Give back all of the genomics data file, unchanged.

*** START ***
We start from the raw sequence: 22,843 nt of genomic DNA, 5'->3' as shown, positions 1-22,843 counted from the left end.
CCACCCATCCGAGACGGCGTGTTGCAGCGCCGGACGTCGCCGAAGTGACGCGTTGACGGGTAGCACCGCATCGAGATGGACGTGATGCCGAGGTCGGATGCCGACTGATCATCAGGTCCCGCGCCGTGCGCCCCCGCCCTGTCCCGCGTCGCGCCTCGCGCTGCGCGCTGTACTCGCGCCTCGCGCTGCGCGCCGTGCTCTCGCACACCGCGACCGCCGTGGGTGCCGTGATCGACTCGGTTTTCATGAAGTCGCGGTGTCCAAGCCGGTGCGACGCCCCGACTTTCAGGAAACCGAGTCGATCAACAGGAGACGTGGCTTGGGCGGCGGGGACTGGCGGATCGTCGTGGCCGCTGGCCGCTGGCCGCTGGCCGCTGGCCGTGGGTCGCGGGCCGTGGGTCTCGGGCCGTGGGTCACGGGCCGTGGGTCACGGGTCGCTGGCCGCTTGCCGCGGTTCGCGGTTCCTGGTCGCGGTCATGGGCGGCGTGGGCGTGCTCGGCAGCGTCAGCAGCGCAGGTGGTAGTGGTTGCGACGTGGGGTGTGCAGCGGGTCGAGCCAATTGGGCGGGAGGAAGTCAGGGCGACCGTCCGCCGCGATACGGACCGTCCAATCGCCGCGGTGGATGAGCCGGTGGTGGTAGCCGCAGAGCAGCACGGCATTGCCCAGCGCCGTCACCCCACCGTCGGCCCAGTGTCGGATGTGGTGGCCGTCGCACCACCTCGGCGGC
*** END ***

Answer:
We start from the raw sequence: 22,843 nt of genomic DNA, 5'->3' as shown, positions 1-22,843 counted from the left end.
CCACCCATCCGAGACGGCGTGTTGCAGCGCCGGACGTCGCCGAAGTGACGCGTTGACGGGTAGCACCGCATCGAGATGGACGTGATGCCGAGGTCGGATGCCGACTGATCATCAGGTCCCGCGCCGTGCGCCCCCGCCCTGTCCCGCGTCGCGCCTCGCGCTGCGCGCTGTACTCGCGCCTCGCGCTGCGCGCCGTGCTCTCGCACACCGCGACCGCCGTGGGTGCCGTGATCGACTCGGTTTTCATGAAGTCGCGGTGTCCAAGCCGGTGCGACGCCCCGACTTTCAGGAAACCGAGTCGATCAACAGGAGACGTGGCTTGGGCGGCGGGGACTGGCGGATCGTCGTGGCCGCTGGCCGCTGGCCGCTGGCCGCTGGCCGTGGGTCGCGGGCCGTGGGTCTCGGGCCGTGGGTCACGGGCCGTGGGTCACGGGTCGCTGGCCGCTTGCCGCGGTTCGCGGTTCCTGGTCGCGGTCATGGGCGGCGTGGGCGTGCTCGGCAGCGTCAGCAGCGCAGGTGGTAGTGGTTGCGACGTGGGGTGTGCAGCGGGTCGAGCCAATTGGGCGGGAGGAAGTCAGGGCGACCGTCCGCCGCGATACGGACCGTCCAATCGCCGCGGTGGATGAGCCGGTGGTGGTAGCCGCAGAGCAGCACGGCATTGCCCAGCGCCGTCACCCCACCGTCGGCCCAGTGTCGGATGTGGTGGCCGTCGCACCACCTCGGCGGC